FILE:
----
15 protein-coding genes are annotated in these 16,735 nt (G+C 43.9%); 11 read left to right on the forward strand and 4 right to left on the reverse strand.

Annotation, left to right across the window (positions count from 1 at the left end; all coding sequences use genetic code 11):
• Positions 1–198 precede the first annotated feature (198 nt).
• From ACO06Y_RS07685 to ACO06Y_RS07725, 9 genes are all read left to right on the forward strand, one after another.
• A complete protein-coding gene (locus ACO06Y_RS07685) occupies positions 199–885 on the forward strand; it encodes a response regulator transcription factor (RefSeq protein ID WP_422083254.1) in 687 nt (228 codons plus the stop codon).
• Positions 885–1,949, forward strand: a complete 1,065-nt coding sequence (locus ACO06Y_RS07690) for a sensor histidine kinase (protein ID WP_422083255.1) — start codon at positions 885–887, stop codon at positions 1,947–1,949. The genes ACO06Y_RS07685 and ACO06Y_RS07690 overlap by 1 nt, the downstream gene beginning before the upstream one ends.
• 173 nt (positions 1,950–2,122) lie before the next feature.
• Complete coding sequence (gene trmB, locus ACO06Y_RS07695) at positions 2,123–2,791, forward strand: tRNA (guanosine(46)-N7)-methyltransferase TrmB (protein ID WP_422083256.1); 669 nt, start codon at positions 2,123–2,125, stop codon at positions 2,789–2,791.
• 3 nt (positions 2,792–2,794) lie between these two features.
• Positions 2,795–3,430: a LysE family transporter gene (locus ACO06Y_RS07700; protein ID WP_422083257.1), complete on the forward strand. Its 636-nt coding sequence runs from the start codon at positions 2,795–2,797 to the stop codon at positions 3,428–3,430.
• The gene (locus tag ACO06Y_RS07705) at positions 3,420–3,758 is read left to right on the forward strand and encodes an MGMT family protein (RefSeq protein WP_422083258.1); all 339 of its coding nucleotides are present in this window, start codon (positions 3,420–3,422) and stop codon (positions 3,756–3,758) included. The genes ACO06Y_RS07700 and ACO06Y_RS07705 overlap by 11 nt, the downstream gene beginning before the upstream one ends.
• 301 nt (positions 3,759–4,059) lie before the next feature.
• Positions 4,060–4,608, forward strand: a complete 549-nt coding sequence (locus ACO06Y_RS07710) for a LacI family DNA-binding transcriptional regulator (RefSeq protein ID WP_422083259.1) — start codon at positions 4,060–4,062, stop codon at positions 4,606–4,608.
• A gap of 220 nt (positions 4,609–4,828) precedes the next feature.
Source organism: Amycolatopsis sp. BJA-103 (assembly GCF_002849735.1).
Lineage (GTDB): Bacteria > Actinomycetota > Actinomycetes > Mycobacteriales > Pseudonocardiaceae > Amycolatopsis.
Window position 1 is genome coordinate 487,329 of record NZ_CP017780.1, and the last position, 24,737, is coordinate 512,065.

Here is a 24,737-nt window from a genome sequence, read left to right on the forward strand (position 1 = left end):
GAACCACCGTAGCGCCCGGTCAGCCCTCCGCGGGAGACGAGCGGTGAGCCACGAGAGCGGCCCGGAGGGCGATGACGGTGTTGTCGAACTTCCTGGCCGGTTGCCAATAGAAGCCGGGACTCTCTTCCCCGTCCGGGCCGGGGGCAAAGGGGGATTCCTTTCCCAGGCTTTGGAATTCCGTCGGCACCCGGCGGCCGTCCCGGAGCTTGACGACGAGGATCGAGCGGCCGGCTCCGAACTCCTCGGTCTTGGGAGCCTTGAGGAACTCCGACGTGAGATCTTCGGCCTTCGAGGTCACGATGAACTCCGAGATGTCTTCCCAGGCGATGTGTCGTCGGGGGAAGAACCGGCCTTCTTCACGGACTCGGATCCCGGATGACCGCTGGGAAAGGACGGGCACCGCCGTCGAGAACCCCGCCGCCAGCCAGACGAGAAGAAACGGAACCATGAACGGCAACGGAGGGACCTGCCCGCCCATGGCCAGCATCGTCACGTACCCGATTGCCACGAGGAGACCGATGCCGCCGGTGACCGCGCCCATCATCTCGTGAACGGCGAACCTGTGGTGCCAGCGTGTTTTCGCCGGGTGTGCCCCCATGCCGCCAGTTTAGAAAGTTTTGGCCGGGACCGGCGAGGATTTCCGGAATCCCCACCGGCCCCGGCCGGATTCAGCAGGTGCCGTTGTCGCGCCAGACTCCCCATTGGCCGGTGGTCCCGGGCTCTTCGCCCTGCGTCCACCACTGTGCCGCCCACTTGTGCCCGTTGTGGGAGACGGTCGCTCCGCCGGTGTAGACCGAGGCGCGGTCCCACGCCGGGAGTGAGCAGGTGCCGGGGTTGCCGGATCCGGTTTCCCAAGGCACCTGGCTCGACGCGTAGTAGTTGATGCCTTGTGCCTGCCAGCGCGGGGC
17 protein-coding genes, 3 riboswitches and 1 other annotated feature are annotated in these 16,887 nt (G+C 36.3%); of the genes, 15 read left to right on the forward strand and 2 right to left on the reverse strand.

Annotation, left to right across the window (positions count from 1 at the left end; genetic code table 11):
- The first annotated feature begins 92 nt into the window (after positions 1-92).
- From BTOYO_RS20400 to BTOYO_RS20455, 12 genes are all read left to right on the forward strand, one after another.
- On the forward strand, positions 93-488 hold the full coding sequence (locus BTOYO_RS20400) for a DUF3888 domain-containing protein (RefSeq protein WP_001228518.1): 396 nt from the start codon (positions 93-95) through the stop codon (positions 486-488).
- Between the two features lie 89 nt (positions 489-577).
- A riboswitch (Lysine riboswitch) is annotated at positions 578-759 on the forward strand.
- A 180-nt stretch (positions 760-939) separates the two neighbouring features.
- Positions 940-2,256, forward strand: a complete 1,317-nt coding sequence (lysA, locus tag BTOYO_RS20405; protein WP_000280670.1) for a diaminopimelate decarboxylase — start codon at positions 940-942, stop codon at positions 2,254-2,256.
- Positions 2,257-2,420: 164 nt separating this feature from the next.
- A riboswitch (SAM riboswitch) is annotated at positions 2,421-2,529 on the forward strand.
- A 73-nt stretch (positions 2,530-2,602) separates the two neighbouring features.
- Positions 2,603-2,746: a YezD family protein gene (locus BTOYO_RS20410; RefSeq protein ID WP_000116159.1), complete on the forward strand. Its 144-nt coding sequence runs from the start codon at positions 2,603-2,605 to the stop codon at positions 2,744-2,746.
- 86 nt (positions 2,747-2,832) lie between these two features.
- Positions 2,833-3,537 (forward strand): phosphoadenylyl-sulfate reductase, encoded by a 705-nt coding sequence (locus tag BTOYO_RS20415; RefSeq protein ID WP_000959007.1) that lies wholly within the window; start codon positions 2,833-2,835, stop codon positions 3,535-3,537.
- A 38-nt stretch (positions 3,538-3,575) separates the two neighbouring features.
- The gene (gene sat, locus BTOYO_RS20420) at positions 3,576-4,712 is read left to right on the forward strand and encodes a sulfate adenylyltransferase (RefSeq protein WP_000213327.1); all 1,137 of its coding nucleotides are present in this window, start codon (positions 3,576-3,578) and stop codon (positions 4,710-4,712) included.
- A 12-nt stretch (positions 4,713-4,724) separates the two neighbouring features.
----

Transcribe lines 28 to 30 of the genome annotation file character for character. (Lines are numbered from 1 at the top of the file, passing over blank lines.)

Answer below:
- Positions 940-2,256, forward strand: a complete 1,317-nt coding sequence (lysA, locus tag BTOYO_RS20405; protein WP_000280670.1) for a diaminopimelate decarboxylase — start codon at positions 940-942, stop codon at positions 2,254-2,256.
- Positions 2,257-2,420: 164 nt separating this feature from the next.
- A riboswitch (SAM riboswitch) is annotated at positions 2,421-2,529 on the forward strand.